Since the very notion of diesel-fuelled vehicles has been called into question lately, what I’m about to write may seem very odd as little as five years from now, but here goes anyway: right now, in 2017, the most obvious choice if engine for a Volvo XC60 is one of the diesels.
Mike Grundon gave an account of the new XC60 a couple of months ago, so for general information about the car I suggest you read his review. At that time, access to the T5 turbo petrol engine wasn’t available, but it has since been added to the press fleet, which is why you’re reading about it now.
The R-Design costs about the same with this engine as it does with the D4 diesel. You get a lot more power for your money: the T5 produces a maximum of 251bhp, more than the diesels and less only than the much more expensive T8 Twin Engine (actually one engine and one electric motor) plug-in hybrid.
In terms of official fuel economy, the T8 leads the field easily. The T5 lags a long way behind that, and also behind the diesels, with a combined figure of under 40mpg. So, as well as not being particularly cheap to buy, it will also cost a fair bit to run, especially if you put a lot of miles on it.
A couple of years ago I would have added that its resale value would be much lower than that of the diesels, but the way things are going it’s now difficult to predict that.
Even if you ignore the resale question, the financial case for the T5 isn’t great. Still, it’s not all about money, is it? I mean, you can’t take it with you when you go.
Viewed only as a mid-sized SUV, the XC60 T5 is very impressive. The engine is certainly powerful, as well as being quiet, but what really struck me first of all was the steering. You can adjust it using the drive mode system (which also covers throttle response, gearshift points, brake pedal weight, air-conditioning capacity, the look of the digital instrument panel and whether or not the start/stop works) but it’s always very light and precise. Some people might complain that it lacks ‘feel’ but I don’t think this is a problem.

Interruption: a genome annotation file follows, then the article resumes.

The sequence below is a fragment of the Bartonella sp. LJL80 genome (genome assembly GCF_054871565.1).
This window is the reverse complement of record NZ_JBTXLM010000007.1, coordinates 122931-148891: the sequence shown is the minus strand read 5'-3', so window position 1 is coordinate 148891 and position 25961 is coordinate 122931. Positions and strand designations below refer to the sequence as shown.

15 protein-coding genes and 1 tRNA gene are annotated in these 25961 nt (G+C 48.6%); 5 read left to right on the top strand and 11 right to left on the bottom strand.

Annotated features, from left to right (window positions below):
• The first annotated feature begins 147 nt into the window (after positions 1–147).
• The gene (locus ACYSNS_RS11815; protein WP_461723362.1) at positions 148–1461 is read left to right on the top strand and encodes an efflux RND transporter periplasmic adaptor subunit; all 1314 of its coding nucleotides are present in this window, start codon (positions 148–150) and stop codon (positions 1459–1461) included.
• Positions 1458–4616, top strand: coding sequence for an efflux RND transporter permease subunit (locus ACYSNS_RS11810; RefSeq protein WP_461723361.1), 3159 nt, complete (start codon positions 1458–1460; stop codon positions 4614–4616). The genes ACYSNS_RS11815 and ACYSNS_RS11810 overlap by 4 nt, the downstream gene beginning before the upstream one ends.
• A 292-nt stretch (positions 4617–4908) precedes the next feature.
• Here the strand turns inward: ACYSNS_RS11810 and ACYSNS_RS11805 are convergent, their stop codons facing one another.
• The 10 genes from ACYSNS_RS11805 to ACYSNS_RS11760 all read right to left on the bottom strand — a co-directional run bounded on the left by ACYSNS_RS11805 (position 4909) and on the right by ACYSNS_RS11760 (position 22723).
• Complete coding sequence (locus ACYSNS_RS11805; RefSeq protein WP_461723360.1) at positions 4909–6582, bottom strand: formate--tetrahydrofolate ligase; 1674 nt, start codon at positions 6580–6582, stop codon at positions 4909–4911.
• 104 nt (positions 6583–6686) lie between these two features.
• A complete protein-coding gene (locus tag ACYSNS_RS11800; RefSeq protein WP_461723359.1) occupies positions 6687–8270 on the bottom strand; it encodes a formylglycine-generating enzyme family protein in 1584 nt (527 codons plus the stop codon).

The brake and throttle actions are admirably progressive, and I have no complaints about the handling. The ride is generally good, though the ride on the test car’s 19″ wheels can be a bit lumpy, even though the tyres fitted to them are not particularly low-profile.
As Mike said, there’s plenty of room for adult passengers and their luggage, and all versions are very well-equipped. Leather upholstery, City Safety, a powered tailgate, dual-zone climate control, LED headlights and a handsome 9″ central touchscreen are standard across the range.
That said, it’s worth pointing out that this R-Design came with £7000 worth of optional extras. These included keyless drive at £500 and smartphone integration at £300, both of which I’d expect to have been covered by the list price of slightly more than £40,000. You also have to pay £150 for a spare wheel and jack, which will become standard on all cars the day I am voted President of the World.
Engine size 1969cc
Top speed 137mph
0-62mph 6.8 seconds
Fuel economy 38.7mpg combined
CO2 emissions 167g/km
Towing capacity 2400kg (braked)
Euro NCAP not yet tested
Information correct at publication date